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Rhododendron trichostomum (Ledoides Group) 'Collingwood Ingram'
  • RHS AGM

rhododendron 'Collingwood Ingram'

A small evergreen shrub up to about 1m high, with small, narrow, aromatic dark green leaves with yellow-brown scales on the undersides. Produces small, dense clusters of 16-20 tubular pink flowers, paler in the throat, from late spring to early summer

Synonyms
Rhododendron 'Collingwood Ingram's'

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Size
Ultimate height
0.5–1 metres
Time to ultimate height
5–10 years
Ultimate spread
0.5–1 metres
Growing conditions
Clay
Loam
Sand
Moisture
Moist but well–drained
pH
Acid
Colour & scent
StemFlowerFoliageFruit
Spring Pink Green
Summer Pink Green
Autumn Green
Winter Green
Position
  • Full sun
  • Partial shade
Aspect

East–facing or North–facing or South–facing or West–facing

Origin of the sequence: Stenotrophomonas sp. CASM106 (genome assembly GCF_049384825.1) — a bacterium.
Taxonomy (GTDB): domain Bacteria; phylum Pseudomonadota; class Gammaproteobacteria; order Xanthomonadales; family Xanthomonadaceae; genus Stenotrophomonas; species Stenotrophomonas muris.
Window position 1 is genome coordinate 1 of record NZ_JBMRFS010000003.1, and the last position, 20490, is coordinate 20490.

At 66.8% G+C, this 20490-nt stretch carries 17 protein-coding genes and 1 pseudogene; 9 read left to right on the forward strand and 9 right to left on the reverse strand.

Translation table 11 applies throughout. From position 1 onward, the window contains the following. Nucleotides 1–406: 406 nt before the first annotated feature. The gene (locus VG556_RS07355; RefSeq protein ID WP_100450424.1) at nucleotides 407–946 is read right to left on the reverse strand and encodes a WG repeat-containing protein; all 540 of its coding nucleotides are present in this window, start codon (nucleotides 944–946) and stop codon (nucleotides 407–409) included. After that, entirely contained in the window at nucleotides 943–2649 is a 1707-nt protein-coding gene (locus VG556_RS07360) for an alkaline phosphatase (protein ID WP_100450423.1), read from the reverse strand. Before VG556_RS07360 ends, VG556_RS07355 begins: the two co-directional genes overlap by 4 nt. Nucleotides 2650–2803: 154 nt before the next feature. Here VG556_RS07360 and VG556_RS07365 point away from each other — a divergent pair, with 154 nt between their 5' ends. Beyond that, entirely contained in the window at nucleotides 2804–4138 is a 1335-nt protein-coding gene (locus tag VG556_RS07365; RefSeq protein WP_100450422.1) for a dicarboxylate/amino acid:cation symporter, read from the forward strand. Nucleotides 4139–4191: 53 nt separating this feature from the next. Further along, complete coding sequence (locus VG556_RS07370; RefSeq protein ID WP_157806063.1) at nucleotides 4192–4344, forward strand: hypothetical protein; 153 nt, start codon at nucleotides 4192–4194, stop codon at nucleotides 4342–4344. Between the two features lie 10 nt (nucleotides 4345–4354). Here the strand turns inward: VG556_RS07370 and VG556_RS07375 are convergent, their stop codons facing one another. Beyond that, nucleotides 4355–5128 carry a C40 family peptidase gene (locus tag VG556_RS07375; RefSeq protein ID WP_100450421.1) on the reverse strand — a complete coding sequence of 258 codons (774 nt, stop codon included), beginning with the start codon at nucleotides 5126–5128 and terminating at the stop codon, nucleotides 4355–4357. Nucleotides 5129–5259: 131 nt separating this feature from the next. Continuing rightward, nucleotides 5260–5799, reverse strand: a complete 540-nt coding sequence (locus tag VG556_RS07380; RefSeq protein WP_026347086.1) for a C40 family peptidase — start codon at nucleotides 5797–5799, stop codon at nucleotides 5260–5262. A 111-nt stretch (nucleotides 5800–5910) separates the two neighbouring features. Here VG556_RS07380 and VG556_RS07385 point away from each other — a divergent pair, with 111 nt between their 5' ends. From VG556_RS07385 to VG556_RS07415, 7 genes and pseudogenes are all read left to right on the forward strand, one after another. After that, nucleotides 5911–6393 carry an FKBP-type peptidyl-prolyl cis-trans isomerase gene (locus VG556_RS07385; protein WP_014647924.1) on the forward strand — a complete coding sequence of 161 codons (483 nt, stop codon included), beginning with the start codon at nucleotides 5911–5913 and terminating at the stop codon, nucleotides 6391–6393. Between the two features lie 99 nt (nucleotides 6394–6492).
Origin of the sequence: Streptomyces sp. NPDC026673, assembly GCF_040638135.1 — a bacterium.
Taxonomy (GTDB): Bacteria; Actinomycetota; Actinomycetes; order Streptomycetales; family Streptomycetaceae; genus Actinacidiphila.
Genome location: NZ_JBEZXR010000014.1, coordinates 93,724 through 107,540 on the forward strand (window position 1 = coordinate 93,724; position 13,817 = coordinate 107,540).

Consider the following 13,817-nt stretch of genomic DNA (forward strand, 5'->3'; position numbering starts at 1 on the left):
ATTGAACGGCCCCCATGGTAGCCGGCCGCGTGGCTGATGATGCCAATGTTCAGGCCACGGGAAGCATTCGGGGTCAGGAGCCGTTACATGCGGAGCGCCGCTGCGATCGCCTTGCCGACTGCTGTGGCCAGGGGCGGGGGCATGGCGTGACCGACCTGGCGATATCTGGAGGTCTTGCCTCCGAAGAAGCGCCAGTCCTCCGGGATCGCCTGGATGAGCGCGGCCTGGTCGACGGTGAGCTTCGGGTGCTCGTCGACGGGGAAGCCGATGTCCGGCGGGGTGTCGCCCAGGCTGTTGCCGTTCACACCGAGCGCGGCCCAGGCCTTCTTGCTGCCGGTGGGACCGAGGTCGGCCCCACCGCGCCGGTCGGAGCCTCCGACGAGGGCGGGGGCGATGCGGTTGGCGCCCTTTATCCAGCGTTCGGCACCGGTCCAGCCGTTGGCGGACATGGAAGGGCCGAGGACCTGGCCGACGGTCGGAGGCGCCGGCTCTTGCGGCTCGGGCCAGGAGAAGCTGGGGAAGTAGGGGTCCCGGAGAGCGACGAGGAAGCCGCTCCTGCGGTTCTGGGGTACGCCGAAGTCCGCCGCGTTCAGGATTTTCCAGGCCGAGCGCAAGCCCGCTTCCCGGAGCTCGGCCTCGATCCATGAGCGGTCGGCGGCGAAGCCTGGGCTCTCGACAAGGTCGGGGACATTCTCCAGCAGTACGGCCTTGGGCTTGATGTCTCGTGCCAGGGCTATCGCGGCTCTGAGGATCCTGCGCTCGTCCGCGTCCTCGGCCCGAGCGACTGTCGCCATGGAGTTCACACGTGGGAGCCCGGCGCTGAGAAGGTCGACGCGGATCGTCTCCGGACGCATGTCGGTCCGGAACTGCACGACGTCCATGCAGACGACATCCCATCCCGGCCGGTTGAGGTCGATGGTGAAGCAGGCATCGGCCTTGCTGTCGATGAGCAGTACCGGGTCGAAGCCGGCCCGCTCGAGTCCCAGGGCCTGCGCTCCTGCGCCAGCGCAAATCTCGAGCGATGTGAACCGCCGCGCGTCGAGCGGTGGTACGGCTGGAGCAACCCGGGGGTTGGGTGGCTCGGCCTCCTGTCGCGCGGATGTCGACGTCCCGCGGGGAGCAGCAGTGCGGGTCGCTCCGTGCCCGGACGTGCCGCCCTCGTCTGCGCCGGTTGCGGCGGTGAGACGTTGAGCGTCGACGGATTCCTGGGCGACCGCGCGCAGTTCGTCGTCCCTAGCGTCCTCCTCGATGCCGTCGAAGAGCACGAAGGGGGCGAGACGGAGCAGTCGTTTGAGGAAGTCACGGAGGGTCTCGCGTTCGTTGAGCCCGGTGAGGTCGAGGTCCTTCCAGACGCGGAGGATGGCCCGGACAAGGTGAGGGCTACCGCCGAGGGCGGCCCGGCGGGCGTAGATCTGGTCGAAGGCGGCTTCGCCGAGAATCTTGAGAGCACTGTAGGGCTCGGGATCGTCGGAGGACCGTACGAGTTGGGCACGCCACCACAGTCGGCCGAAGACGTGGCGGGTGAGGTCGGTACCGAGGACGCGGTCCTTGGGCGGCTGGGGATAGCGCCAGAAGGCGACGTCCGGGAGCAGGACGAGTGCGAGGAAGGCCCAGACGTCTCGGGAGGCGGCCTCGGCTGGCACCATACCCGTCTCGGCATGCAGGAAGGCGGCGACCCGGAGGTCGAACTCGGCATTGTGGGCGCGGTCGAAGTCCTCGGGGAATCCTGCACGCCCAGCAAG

Exposure
Sheltered
Hardiness
H4
Botanical details
Family
Ericaceae
Native to the UK
No
Foliage
Evergreen
Habit
Spreading branched
Potentially harmful
Harmful if eaten. Wear gloves and other protective equipment when handling
Genus

Rhododendron can be evergreen or deciduous shrubs or trees, with simple leaves, sometimes with a dense colourful indumentum of hairs on the lower side, and funnel-shaped, bell-shaped or tubular flowers that may be solitary or in short racemes

Name status

Accepted

How to grow

Cultivation

Grow in moist but well-drained, humus rich, acidic soil. Position in partial or dappled shade, or in full sun in cooler spots where the soil does not dry out. Choose a site away from frost pockets and sheltered from strong winds, and mulch annually, ideally with leaf mould. See rhododendron cultivation for more detailed advice

Propagation

Propagate by semi-ripe cuttings in late summer

Suggested planting locations and garden types
  • City and courtyard gardens
  • Cottage and informal garden
  • Patio and container plants
  • Rock garden
  • Flower borders and beds
Pruning

Minimal pruning required, see pruning group 8 (evergreens)

Pests

May be susceptible to vine weevil, rhododendron and azalea whitefly, rhododendron leafhopper, Pieris lacebug, scale insects, caterpillars and aphids

Diseases

May be susceptible to powdery mildews, honey fungus, silver leaf and Phytophthora, as well as more specific Rhododendron diseases

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